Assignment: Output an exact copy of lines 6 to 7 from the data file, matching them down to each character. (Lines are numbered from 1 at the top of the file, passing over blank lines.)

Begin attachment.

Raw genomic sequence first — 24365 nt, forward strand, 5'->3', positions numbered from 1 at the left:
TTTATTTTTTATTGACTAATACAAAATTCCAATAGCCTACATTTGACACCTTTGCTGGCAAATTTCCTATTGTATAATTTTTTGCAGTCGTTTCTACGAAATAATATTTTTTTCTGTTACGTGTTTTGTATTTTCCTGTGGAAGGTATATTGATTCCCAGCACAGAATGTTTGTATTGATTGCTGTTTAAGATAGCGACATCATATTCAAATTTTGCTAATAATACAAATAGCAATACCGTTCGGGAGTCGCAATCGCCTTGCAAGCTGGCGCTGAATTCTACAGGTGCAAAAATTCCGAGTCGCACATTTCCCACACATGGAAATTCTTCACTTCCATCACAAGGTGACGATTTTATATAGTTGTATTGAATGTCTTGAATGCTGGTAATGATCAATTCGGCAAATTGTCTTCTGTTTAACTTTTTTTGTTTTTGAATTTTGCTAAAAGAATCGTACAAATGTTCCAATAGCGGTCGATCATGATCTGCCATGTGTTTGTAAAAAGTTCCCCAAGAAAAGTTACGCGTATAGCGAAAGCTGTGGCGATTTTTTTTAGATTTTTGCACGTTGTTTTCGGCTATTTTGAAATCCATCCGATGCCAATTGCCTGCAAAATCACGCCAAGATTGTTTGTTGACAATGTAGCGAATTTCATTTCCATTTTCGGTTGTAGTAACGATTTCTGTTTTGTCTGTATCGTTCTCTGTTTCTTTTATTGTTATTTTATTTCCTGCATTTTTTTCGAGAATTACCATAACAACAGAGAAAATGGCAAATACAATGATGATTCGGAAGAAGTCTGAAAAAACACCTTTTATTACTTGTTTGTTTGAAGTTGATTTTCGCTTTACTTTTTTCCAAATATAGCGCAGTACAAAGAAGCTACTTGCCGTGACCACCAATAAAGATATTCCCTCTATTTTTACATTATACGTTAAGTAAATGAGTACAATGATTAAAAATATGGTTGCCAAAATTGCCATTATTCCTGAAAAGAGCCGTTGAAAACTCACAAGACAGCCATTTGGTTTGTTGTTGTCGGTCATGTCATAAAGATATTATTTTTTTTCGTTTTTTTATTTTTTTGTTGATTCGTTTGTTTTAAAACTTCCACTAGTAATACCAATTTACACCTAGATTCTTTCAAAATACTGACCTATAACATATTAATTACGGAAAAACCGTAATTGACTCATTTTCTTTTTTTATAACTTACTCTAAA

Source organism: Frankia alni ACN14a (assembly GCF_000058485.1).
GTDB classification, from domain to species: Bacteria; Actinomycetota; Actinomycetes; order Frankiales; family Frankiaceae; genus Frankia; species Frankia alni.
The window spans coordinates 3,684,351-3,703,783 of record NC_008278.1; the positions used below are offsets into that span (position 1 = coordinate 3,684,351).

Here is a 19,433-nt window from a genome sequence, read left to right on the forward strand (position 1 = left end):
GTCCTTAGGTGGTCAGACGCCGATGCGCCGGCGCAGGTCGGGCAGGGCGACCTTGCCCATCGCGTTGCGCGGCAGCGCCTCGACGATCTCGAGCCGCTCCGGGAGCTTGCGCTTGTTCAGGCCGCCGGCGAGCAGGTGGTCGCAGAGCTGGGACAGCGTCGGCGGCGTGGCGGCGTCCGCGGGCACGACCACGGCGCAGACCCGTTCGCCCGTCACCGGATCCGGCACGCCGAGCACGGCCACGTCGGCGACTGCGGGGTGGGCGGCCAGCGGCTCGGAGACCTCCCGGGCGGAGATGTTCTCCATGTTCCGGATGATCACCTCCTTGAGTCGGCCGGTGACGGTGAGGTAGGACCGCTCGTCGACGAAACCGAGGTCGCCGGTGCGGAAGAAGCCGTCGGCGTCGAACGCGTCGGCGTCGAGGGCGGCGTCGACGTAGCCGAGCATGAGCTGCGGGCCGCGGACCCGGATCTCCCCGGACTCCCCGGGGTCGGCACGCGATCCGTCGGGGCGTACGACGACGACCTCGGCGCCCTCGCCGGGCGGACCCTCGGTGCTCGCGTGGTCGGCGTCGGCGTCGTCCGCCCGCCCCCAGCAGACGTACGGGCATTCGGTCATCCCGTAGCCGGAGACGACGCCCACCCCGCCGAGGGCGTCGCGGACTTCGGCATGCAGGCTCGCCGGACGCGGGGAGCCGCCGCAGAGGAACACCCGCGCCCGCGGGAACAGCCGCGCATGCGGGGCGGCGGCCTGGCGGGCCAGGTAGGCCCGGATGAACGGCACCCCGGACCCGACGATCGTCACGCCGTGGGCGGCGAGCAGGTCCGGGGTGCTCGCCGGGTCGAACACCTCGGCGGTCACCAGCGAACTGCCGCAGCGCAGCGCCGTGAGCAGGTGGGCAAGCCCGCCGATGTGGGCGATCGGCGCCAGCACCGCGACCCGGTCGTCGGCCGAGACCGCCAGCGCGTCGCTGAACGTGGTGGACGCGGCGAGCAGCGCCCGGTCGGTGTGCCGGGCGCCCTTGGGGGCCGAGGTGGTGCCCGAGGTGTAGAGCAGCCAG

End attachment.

Here is a 19,433-nt window from a genome sequence, read left to right on the forward strand (position 1 = left end):
GTCCTTAGGTGGTCAGACGCCGATGCGCCGGCGCAGGTCGGGCAGGGCGACCTTGCCCATCGCGTTGCGCGGCAGCGCCTCGACGATCTCGAGCCGCTCCGGGAGCTTGCGCTTGTTCAGGCCGCCGGCGAGCAGGTGGTCGCAGAGCTGGGACAGCGTCGGCGGCGTGGCGGCGTCCGCGGGCACGACCACGGCGCAGACCCGTTCGCCCGTCACCGGATCCGGCACGCCGAGCACGGCCACGTCGGCGACTGCGGGGTGGGCGGCCAGCGGCTCGGAGACCTCCCGGGCGGAGATGTTCTCCATGTTCCGGATGATCACCTCCTTGAGTCGGCCGGTGACGGTGAGGTAGGACCGCTCGTCGACGAAACCGAGGTCGCCGGTGCGGAAGAAGCCGTCGGCGTCGAACGCGTCGGCGTCGAGGGCGGCGTCGACGTAGCCGAGCATGAGCTGCGGGCCGCGGACCCGGATCTCCCCGGACTCCCCGGGGTCGGCACGCGATCCGTCGGGGCGTACGACGACGACCTCGGCGCCCTCGCCGGGCGGACCCTCGGTGCTCGCGTGGTCGGCGTCGGCGTCGTCCGCCCGCCCCCAGCAGACGTACGGGCATTCGGTCATCCCGTAGCCGGAGACGACGCCCACCCCGCCGAGGGCGTCGCGGACTTCGGCATGCAGGCTCGCCGGACGCGGGGAGCCGCCGCAGAGGAACACCCGCGCCCGCGGGAACAGCCGCGCATGCGGGGCGGCGGCCTGGCGGGCCAGGTAGGCCCGGATGAACGGCACCCCGGACCCGACGATCGTCACGCCGTGGGCGGCGAGCAGGTCCGGGGTGCTCGCCGGGTCGAACACCTCGGCGGTCACCAGCGAACTGCCGCAGCGCAGCGCCGTGAGCAGGTGGGCAAGCCCGCCGATGTGGGCGATCGGCGCCAGCACCGCGACCCGGTCGTCGGCCGAGACCGCCAGCGCGTCGCTGAACGTGGTGGACGCGGCGAGCAGCGCCCGGTCGGTGTGCCGGGCGCCCTTGGGGGCCGAGGTGGTGCCCGAGGTGTAGAGCAGCCAG